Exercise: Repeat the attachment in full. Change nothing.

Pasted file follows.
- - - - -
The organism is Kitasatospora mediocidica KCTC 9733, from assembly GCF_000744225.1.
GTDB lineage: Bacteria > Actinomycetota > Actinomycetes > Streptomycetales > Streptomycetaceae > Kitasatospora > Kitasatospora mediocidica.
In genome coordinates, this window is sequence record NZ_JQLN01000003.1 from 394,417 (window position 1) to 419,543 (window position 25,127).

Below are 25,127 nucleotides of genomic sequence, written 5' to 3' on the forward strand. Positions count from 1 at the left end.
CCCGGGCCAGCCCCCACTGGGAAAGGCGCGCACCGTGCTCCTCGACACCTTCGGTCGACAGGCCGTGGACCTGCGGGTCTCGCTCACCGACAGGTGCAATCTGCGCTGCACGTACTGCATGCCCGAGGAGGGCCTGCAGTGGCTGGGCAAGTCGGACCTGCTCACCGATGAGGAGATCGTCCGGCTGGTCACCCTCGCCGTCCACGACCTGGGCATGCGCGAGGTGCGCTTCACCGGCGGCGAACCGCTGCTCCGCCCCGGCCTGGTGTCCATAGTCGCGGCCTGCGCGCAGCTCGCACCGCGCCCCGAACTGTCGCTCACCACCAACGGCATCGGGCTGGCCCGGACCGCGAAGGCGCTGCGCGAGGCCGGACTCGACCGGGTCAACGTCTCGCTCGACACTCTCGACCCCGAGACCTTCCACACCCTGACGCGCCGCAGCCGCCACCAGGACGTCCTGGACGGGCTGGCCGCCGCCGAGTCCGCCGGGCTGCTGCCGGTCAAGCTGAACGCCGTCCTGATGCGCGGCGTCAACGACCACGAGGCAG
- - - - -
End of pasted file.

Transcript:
The organism is Kitasatospora mediocidica KCTC 9733, from assembly GCF_000744225.1.
GTDB lineage: Bacteria > Actinomycetota > Actinomycetes > Streptomycetales > Streptomycetaceae > Kitasatospora > Kitasatospora mediocidica.
In genome coordinates, this window is sequence record NZ_JQLN01000003.1 from 394,417 (window position 1) to 419,543 (window position 25,127).

Below are 25,127 nucleotides of genomic sequence, written 5' to 3' on the forward strand. Positions count from 1 at the left end.
CCCGGGCCAGCCCCCACTGGGAAAGGCGCGCACCGTGCTCCTCGACACCTTCGGTCGACAGGCCGTGGACCTGCGGGTCTCGCTCACCGACAGGTGCAATCTGCGCTGCACGTACTGCATGCCCGAGGAGGGCCTGCAGTGGCTGGGCAAGTCGGACCTGCTCACCGATGAGGAGATCGTCCGGCTGGTCACCCTCGCCGTCCACGACCTGGGCATGCGCGAGGTGCGCTTCACCGGCGGCGAACCGCTGCTCCGCCCCGGCCTGGTGTCCATAGTCGCGGCCTGCGCGCAGCTCGCACCGCGCCCCGAACTGTCGCTCACCACCAACGGCATCGGGCTGGCCCGGACCGCGAAGGCGCTGCGCGAGGCCGGACTCGACCGGGTCAACGTCTCGCTCGACACTCTCGACCCCGAGACCTTCCACACCCTGACGCGCCGCAGCCGCCACCAGGACGTCCTGGACGGGCTGGCCGCCGCCGAGTCCGCCGGGCTGCTGCCGGTCAAGCTGAACGCCGTCCTGATGCGCGGCGTCAACGACCACGAGGCAG